The patent statue broadly defines patent-eligible subject matter as “any new and useful process, machine, manufacture, or composition of matter” and any improvements. But inventors cannot patent laws of nature, natural phenomena, or abstract ideas. The prohibition on patenting abstract ideas has caused federal courts to declare hundreds of patents for computer-related inventions invalid since the Supreme Court’s June 2014 decision in Alice Corp. v. CLS Bank. After Alice, about 70% of challenges for failure to claim patent-eligible subject matter have succeeded.
In Alice, the Supreme Court articulated a two-step process for assessing patent-eligible subject matter in the context of computer-related inventions. Initially, determine whether the patent claim at issue is directed to an abstract idea. If so, consider whether the claim elements individually or in combination “transform” the claim into a patent-eligible invention. The Court described the second step as a search for an “inventive concept” to ensure that the patent amounts to “significantly more” than an abstract idea.
For the second step, the Supreme Court in Alice explained that “the mere recitation of a generic computer cannot transform a patent-ineligible abstract idea into a patent-eligible invention.” Further, according to the Court, claiming well-understood, routine, and conventional features specified at a high level of generality does not suffice for an “inventive concept.” But the Court provided little guidance beyond those somewhat extreme examples. In addition, the Court did not “labor to delimit the precise contours of the ‘abstract ideas’ category.”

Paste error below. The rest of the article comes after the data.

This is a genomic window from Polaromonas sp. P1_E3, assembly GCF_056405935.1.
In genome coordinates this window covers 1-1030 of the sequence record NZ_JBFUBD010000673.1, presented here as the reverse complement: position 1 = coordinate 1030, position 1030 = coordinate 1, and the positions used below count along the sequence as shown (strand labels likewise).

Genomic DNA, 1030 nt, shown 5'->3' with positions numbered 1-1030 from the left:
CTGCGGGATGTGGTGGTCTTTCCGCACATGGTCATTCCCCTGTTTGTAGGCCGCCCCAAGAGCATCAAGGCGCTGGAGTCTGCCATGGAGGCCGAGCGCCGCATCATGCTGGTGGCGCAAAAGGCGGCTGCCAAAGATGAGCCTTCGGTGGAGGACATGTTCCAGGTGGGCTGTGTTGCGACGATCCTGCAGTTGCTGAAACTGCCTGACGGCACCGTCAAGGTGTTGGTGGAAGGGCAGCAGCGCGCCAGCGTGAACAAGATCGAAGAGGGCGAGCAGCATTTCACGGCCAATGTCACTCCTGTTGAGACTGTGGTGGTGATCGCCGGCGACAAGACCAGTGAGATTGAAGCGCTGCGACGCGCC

Absent clear guidance from the Supreme Court, lower courts have at times had difficulty determining what constitutes an abstract idea and what amounts to an inventive concept. For example, the Court of Appeals for the Federal Circuit has said, “Distinguishing between claims that recite a patent-eligible invention and claims that add too little to a patent-ineligible abstract concept can be difficult, as the line separating the two is not always clear.” Similarly, District Judge Rodney Gilstrap in the Eastern District of Texas, who has more patent cases on his docket than any other judge, has remarked, “[T]he contours are often unclear between those inventions that are directed to an abstract idea and those that are not.” Another district judge has likened the analysis to Justice Stewart’s famous statement concerning obscenity: hard to define “[b]ut I know it when I see it.”
Complicating matters, the Supreme Court has observed that all inventions at some level “embody, use, reflect, rest upon, or apply laws of nature, natural phenomena, or abstract ideas.” One district judge has noted that “any claim, described at a certain level of generality, can be challenged as directed to an abstract idea.”
A review of decisions concerning computer-related inventions shows a trend. A court’s characterization of the patented technology often determines the patent-eligibility result. For instance, if a court describes the underlying concept broadly, it will likely decide that the patent claims only an abstract idea.